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Freestanding emergency department

Jesse M Pines, Mark S Zocchi, Bernard S Black
OBJECTIVE: We compare case-mix, hospitalization rates, length of stay (LOS), and resource use in independent freestanding emergency departments (FSEDs) and hospital-based emergency departments (H-EDs). METHODS: Data from 74 FSEDs (2013-5) in Texas and Colorado, were compared to H-ED data from the 2013-14 National Hospital Ambulatory Medical Care Survey. In the unrestricted sample, large differences in visit characteristics (e.g. payer and case mix) were found between patients that use FSEDs compared to H-EDs...
January 30, 2018: Academic Emergency Medicine: Official Journal of the Society for Academic Emergency Medicine
Erin L Simon, Cedric Dark, Mitch Kovacs, Sunita Shakya, Craig A Meek
BACKGROUND: Recently, freestanding emergency departments (FSEDs) have grown significantly in number. Critics have expressed concern that FSEDs may increase healthcare costs. OBJECTIVE: We determined whether admission rates for identical diagnoses varied among the same group of physicians according to clinical setting. METHODS: This was a retrospective comparison of adult admission rates (n=3230) for chest pain, chronic obstructive pulmonary disease (COPD), asthma, and congestive heart failure (CHF) between a hospital-based ED (HBED) and two FSEDs throughout 2015...
October 29, 2017: American Journal of Emergency Medicine
Aaron E Kornblith, Ashley A Foster, Christine S Cho, Ralph C Wang, David M Jaffe
OBJECTIVE: Adults presenting to pediatric emergency departments are transferred to general emergency departments in proportions between 20% and 60%. How illness severity is related to the decision to transfer is poorly understood. We compared the proportion of adults with emergent and nonemergent conditions with respect to their final disposition. We also determined characteristics associated with transfer. METHODS: We conducted a retrospective review of the electronic medical record and identified all patients 25 years and older presenting to a large urban freestanding pediatric emergency department from 2008 to 2013...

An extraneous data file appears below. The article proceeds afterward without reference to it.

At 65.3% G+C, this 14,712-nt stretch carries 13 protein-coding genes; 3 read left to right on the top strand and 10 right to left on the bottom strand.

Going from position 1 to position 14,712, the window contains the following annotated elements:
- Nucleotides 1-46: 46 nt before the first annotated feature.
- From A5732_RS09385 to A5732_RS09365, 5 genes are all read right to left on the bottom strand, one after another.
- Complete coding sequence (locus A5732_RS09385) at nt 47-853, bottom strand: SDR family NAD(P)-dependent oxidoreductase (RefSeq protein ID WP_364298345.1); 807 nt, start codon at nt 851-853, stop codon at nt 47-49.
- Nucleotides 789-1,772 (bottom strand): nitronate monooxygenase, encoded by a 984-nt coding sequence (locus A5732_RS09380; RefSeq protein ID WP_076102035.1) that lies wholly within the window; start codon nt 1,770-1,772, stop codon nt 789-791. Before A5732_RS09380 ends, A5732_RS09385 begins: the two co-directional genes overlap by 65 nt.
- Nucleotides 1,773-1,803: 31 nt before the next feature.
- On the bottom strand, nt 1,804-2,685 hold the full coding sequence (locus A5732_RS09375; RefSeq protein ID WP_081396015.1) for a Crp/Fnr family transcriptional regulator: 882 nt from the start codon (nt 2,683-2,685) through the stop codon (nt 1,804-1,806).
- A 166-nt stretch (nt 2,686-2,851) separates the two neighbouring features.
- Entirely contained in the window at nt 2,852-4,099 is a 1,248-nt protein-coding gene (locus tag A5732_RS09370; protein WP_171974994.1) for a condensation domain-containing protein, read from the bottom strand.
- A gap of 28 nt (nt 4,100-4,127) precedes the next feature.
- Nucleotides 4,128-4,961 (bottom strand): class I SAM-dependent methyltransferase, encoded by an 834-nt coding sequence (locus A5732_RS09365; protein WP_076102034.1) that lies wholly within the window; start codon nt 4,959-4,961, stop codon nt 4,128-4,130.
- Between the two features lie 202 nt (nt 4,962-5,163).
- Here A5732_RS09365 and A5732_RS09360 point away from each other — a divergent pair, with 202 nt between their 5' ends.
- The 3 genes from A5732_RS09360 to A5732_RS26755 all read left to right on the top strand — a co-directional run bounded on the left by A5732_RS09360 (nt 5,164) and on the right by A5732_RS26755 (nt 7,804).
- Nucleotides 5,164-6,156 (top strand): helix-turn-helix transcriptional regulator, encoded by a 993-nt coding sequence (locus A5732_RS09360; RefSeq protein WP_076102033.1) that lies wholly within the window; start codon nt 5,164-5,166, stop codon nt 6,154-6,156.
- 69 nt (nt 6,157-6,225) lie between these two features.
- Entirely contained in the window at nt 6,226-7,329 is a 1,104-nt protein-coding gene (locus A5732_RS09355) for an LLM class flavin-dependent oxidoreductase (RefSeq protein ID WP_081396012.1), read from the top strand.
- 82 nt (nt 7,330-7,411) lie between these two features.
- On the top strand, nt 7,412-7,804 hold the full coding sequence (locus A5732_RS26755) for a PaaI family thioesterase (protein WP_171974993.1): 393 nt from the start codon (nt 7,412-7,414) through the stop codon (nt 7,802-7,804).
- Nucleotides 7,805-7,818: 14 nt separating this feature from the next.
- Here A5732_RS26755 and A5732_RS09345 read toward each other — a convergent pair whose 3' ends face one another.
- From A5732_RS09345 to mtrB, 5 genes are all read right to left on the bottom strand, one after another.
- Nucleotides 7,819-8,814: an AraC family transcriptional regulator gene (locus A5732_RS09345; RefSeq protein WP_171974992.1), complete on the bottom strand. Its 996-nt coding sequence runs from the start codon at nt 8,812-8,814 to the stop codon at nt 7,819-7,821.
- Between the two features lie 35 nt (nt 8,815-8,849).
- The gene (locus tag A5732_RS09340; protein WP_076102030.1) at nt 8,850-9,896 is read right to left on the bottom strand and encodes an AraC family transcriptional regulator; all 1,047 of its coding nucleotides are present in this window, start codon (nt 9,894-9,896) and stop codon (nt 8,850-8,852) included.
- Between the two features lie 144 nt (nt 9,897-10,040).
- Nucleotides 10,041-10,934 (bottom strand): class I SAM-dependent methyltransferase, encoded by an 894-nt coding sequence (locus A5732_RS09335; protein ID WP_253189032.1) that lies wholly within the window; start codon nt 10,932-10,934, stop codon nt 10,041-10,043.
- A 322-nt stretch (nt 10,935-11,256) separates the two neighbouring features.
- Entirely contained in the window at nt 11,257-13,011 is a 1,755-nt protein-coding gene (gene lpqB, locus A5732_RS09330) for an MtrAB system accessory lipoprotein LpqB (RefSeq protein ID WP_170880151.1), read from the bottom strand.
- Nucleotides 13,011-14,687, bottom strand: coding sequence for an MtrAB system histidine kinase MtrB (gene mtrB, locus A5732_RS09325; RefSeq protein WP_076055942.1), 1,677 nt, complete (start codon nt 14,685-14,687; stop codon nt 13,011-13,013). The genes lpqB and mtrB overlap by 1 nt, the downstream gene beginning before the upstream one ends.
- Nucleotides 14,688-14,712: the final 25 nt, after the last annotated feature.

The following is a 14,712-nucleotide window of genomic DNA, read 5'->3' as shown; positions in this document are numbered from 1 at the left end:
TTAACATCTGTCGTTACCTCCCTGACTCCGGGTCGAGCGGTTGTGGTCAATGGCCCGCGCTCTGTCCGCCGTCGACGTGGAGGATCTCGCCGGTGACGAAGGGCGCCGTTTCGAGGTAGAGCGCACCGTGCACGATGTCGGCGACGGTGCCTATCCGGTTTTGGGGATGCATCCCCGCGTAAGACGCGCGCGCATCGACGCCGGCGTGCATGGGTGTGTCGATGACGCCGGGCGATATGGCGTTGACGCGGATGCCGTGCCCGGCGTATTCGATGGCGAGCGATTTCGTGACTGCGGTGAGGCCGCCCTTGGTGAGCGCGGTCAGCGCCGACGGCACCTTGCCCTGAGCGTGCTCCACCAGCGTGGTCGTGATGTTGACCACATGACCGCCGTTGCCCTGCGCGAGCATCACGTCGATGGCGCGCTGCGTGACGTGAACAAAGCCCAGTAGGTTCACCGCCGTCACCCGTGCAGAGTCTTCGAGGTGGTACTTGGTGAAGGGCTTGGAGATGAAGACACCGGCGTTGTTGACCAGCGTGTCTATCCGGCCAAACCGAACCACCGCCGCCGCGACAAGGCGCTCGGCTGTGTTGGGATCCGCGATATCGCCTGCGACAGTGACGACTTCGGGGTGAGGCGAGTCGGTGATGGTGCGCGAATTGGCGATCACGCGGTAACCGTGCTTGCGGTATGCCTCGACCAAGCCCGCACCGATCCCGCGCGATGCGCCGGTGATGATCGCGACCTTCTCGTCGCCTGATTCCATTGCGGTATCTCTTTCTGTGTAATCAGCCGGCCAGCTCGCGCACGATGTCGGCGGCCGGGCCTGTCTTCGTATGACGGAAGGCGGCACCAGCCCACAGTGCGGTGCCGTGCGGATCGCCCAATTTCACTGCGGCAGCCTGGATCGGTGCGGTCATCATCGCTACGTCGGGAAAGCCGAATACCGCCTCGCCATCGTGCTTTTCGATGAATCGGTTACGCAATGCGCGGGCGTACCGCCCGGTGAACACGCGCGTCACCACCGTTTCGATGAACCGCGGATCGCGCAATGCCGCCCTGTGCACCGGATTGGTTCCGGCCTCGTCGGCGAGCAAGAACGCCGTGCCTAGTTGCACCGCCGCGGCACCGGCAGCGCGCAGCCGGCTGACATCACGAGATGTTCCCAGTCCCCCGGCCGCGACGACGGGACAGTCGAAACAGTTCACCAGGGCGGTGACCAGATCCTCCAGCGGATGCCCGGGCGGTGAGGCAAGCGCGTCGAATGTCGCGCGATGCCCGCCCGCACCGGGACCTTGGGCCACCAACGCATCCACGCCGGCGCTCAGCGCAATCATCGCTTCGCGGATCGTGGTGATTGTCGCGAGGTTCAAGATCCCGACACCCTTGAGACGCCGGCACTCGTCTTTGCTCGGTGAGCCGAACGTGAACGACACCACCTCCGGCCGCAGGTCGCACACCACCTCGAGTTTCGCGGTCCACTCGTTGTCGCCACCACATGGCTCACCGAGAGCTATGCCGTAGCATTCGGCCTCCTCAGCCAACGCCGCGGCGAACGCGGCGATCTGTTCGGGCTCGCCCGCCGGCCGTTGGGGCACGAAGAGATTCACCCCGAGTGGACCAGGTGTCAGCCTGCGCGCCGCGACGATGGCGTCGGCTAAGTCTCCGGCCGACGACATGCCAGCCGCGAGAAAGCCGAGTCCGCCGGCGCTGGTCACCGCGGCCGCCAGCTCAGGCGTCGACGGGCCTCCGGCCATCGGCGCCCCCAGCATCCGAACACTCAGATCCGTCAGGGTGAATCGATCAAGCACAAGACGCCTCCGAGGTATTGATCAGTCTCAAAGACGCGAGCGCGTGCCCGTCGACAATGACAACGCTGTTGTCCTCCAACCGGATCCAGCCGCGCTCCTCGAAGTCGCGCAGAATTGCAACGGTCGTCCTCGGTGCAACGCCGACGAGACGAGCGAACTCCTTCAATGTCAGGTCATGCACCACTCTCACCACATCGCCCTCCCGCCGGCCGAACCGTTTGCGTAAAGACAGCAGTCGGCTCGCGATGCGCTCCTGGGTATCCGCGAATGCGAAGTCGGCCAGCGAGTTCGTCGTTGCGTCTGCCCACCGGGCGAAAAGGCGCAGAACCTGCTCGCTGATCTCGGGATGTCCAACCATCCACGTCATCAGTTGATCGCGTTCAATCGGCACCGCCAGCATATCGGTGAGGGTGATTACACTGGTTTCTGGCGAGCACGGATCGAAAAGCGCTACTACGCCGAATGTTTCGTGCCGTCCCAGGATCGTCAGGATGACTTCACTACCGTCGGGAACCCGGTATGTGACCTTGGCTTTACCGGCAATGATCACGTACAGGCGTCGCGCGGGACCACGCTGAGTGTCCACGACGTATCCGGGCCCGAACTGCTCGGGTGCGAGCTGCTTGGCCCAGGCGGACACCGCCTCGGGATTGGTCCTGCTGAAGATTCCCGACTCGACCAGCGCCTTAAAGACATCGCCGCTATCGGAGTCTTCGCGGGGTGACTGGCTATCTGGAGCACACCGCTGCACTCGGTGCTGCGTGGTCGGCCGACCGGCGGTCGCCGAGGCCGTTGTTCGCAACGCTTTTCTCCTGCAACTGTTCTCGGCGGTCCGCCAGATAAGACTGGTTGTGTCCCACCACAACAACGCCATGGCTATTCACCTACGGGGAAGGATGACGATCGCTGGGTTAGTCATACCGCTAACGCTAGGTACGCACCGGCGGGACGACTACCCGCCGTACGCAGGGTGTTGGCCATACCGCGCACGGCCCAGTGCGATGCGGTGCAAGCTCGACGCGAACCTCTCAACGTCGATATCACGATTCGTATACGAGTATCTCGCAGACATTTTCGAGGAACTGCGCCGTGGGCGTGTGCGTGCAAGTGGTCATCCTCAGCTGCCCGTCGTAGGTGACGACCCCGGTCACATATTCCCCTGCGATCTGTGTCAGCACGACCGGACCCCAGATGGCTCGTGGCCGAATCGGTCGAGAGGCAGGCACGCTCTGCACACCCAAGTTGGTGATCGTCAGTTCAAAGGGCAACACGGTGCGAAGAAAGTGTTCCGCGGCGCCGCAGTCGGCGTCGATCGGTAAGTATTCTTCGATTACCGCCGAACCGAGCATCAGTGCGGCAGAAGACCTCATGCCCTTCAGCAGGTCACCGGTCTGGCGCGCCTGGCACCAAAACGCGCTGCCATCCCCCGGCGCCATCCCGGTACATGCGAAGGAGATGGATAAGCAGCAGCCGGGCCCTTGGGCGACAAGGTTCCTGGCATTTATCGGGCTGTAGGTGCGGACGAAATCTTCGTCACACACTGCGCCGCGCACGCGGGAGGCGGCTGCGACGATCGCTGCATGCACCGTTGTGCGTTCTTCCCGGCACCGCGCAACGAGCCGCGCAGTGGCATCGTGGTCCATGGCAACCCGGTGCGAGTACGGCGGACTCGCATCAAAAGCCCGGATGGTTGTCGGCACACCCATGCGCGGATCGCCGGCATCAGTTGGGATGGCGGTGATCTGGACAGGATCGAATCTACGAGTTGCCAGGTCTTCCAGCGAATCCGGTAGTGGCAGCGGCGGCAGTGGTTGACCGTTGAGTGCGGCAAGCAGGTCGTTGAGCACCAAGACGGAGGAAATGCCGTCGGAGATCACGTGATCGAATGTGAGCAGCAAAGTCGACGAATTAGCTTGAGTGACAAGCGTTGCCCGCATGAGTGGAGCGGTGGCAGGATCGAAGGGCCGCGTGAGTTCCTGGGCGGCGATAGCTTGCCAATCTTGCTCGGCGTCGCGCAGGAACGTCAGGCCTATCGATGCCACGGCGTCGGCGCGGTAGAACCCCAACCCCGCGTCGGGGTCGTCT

November 14, 2017: Pediatric Emergency Care
Rebecca J Hart, Michelle D Stevenson, Michael J Smith, A Scott LaJoie, Keith Cross
Importance: Influenza is a significant public health burden, causing morbidity and mortality in children, yet vaccination rates remain low. Vaccination in the pediatric emergency department (PED) setting may be beneficial but, to date, has not been proven to be cost-effective. Objective: To compare the cost-effectiveness of 4 strategies for PED-based influenza vaccine: offering vaccine to all patients, only to patients younger than 5 years, only to high-risk patients (all ages), or to no patients...
November 6, 2017: JAMA Pediatrics
Lindsey Korbel, Robert S Easterling, Nidhi Punja, John David Spencer
BACKGROUND: People with diabetes mellitus (DM) have increased infection risk. The healthcare utilization of pediatric and adolescent diabetic patients with infection is not well defined. This study evaluates the number of pediatric and adolescent patients with DM that seek medical treatment for infection management and assesses its socioeconomic impact. METHODS: A retrospective analysis was performed using the Pediatric Health Information System (PHIS) database on children and adolescents with DM who presented to the Emergency Department (ED) or were hospitalized for infection management from 2008 to 2014...
November 2, 2017: Pediatric Diabetes
Joshua M Sherman, Todd P Chang, Nurit Ziv, Alan L Nager
BACKGROUND: In the pediatric emergency department (PED), resuscitations require medical teams form ad hoc, rarely communicating beforehand. Literature has shown that the medical community has deficiencies in communication and teamwork. However, we as medical providers do not know or understand the perceived barriers of our colleagues. Physicians may perceive a barrier that is different from nurses, respiratory therapists, pharmacists, or technicians. Perhaps we do not know in which area of teamwork and communication we are deficient...